cover image Rosie and Buttercup

Rosie and Buttercup

Chieri Uegaki, , illus. by Stéphane Jorisch. . Kids Can, $17.95 (32pp) ISBN 978-1-55337-997-3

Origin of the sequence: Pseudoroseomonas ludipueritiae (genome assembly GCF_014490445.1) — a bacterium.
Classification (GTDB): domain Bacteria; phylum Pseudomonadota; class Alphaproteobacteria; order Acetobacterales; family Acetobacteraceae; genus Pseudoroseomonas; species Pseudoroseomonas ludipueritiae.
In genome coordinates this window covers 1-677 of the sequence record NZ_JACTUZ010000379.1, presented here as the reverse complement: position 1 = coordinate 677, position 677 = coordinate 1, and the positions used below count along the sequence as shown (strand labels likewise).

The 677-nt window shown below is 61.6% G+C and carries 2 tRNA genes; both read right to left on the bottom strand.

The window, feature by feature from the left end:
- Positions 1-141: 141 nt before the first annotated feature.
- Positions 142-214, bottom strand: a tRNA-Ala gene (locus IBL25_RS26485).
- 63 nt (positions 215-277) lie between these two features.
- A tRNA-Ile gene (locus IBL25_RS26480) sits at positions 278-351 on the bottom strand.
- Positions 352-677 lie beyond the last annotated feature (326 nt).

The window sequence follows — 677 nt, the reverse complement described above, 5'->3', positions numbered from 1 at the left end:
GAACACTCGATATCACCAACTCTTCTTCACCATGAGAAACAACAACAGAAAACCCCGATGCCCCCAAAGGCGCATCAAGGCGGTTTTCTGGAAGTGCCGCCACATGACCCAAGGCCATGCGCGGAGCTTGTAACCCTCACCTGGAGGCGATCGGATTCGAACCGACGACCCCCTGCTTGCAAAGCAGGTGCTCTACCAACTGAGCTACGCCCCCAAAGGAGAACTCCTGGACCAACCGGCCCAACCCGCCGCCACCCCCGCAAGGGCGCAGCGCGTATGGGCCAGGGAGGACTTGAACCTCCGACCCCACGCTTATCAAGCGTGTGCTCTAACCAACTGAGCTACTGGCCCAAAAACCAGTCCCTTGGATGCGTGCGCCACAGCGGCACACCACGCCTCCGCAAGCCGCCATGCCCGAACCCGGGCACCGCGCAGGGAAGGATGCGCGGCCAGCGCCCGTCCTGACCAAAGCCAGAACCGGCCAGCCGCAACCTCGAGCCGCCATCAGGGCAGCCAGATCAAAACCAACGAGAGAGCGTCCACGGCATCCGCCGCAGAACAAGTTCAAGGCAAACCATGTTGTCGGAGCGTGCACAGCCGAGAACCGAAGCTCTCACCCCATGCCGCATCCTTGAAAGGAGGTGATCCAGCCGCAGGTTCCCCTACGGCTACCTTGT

Uegaki and Jorisch (previously paired for Suki’s Kimono ) bring poise and polish to a well-worn subject. At first Rosie’s perfect life seems even more perfect when little sister Buttercup arrives. Rosie sings and plays with her and teaches her to dance. In time, Rosie becomes disenchanted and gives Buttercup away—to her sitter, Oxford (in a typically fresh touch, Oxford is a middle-aged male). Predictably, she is soon sorry. A few basics are confusing: the well-dressed creatures do not belong to a recognizable species (possibly they are mice, but sans tails), and the passage of time is naggingly unclear—the story seems to unfold over the first months of Buttercup’s babyhood, yet she quickly becomes a surefooted toddler. Still, the book’s graceful treatment overcomes both uncertainties. Uegaki’s assured text assumes an intelligent reader: “One morning, Rosie woke up feeling peevish... a tiny idea that had been smoldering in her head burst into flame”; and offers offbeat images (“Rosie’s heart jumped like a poked frog”), which, like her well-chosen details, provoke giggles. Jorisch’s watercolor illustrations, uncluttered but dense with patterns, are crisp against generous fields of white space. Flowers and bumblebees loom big from the mouselike perspective; Rosie’s colorful toys, clothes and furniture bear cheerful witness to her pleasurable life. Ages 3-7. (Apr.)